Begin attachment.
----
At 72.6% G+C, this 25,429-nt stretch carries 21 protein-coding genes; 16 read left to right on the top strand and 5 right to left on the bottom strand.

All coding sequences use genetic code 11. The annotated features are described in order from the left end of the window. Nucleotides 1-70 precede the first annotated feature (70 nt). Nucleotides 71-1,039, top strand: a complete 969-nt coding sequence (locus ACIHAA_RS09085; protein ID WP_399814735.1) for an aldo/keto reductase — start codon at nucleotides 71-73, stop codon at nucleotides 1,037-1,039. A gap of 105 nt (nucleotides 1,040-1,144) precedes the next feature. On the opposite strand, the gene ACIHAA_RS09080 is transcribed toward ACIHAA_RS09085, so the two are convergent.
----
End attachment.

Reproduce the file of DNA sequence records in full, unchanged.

At 72.6% G+C, this 25,429-nt stretch carries 21 protein-coding genes; 16 read left to right on the top strand and 5 right to left on the bottom strand.

All coding sequences use genetic code 11. The annotated features are described in order from the left end of the window. Nucleotides 1-70 precede the first annotated feature (70 nt). Nucleotides 71-1,039, top strand: a complete 969-nt coding sequence (locus ACIHAA_RS09085; protein ID WP_399814735.1) for an aldo/keto reductase — start codon at nucleotides 71-73, stop codon at nucleotides 1,037-1,039. A gap of 105 nt (nucleotides 1,040-1,144) precedes the next feature. On the opposite strand, the gene ACIHAA_RS09080 is transcribed toward ACIHAA_RS09085, so the two are convergent.